Coloured dresses have began to be bespoke, … the fashion-mongers; they are bright, and clouded, or have broad, shaded stripes, and the white silks are figured with raised leaves. On the first representation of Leocadia, at the Feydeau, every … was taken. We there saw dresses of plain velvet made with a kind of stomacher, the corsage trimmed round the bsut with a double row of tulle. A velvet pelerine was thrown over the shoulders, bordered with blond, laid in very large plauts. At the border of these dresses were four rouleaux of velvet, and four flounces of blond. Some dresses of reps silk were trimmed on the mancherons, and at the border of the gown with rows of Maltese crosses, made of black satin; a jet button marks the centre of the cross. The head-dresses were toques of black velvet, and turbans of striped gauze and satin, laid in a thousand little plaits. On the former were long white plumes, five feathers in a plume, placed spiral, and forming an enormous spread-out: on the latter were two black aigrettes, and a black bird of Paradise, or a long plume of black feathers, grouped together. A hat of black velvet was remarked, with the brim turned up in front; on the left side was a bouquet of marabouts, fixed so low that they mingled with the curls of hair on the neck. Another black velvet hat was ornamented with a very full wreath of different coloured flowers, made in velvet. All the young persons wore their hair elegantly arranged, with a jet comb, ear-rings of blue spun-glass. The Apollo’s knot formed two enormous bows, and the curls of hair confined on the temples by the two little jet combs, were in the form of a horse shoe. Several ladies of fashion, on quitting the theatre, enveloped themselves in a mantle of black velvet, with a pelerine cape of Chinchilla.

The dress-makers are seriously employed in making a corsage, similar to those worn in the time of Francis I. The puckerings of this corsage are all brought up to the chest, by a very large brooch of jewels; the folds or puckerings enlarge, as they are brought on each side of the bust which form the wheat-sheaf, in a transverse sense to that when the body is said to be made en gerbe.

Blond flounces are the trimmings most in vogue for dress gowns. We have seen a dress of spotted velvet, Emma colour, the border of which was trimmed with a broad flounce of blond, set on in festoons; above the flounce were tufts of foliage formed of satin, to answer the colours of the dress, each leaf trimmed with narrow blond edging: the petticoat was terminated by a bouillon in pipes, placed between two rouleaux. The corsage was square, with a falling tucker of blond, over which was a satin foliage, of smaller dimensions than that on the border; the sleeves were ornamented in a correspondent manner.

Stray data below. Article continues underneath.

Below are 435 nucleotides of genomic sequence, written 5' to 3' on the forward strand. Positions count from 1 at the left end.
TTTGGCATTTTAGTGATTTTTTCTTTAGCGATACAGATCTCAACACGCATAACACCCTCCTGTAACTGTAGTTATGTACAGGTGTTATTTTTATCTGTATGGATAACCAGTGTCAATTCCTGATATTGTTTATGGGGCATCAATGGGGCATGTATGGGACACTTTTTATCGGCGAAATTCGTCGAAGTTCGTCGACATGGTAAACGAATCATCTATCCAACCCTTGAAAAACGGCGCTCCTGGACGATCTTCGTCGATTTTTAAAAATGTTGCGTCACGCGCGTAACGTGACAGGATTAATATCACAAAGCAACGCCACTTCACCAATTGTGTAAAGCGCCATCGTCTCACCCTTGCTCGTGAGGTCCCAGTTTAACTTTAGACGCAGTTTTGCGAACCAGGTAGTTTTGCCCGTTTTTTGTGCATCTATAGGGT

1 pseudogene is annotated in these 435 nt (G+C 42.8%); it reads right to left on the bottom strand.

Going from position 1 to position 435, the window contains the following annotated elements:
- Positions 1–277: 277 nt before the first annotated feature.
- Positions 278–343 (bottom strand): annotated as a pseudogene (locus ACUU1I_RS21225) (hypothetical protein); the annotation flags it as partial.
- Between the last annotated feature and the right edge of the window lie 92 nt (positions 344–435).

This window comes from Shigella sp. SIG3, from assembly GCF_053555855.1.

The mourning damps, the efforts of our artists, fashion-mongers and dress-makers; there are, however, some charming silks to be found in our mercers’ shops, both figured and plain. Shaded Spanish silks, and fancy India silks; these colours are named, the tree of Judea, and Ipsaraearth; and there are merinos the colour of Helen’s tunic, and the sable of Nubia. Velvet hats are shaped a la Bolivar; the brim round and very large: at present there are but few dress hats, but toques and turbans are of the most charming diversity. Over silk dresses are worn pelerines of crape or gauze, trimmed with bias folds, raised; there are also seen long sleeves of gauze, the wristbands of which are concealed by ribbons the colour of the gown, and which tie on the inside of the …

Next in favour to black velvet hats, are those of pomgranite colour; the brim round and large, and very much bent down over the forehead; at the … of the crown, which is high, is a large bow of … bound with satin: these bows are formed of puffs in which are mixed ends of velvet, and … the crown is a bouillon of velvet. We hace seen a very lovely hat, composed of black velvet and coloured satin, and black blond; another … barbel blue velvet, and the bottom of the crown was covered with ribbons clouded with blue and two aigrettes of gold lama, turned back, were worn with much taste. The toques, of whatever material, are all black; they were the predominant head-dress at the first representation of Fiesque, at the … There were also demi-turbans of gauze part … and which were higher on one side than the other.

Dark shaded silks are nest in favour to black; there is nothing new in the corsages; they are still … and the only novelty is in the disposal of the … the ornaments on the mancherons are always made to correspond with those on the border of the coat, which are generally of full bouillons of … confined by bows or points of satin. With … for half dress, the long sleeves of gauze are made very wide, and if the dress is black, they are …

In parties that are given on account of … where young people are obliged to dance, the … dresses of tulle, cut in points round the … These dresses do not come down lower than the bouillon of satin which ornaments the bottom of the satin slip underneath. The sash or belt worn with dress gowns is round, and fastened by … formed of four or five little pointed ends.

From: The World of Fashion and Continental Feuilletons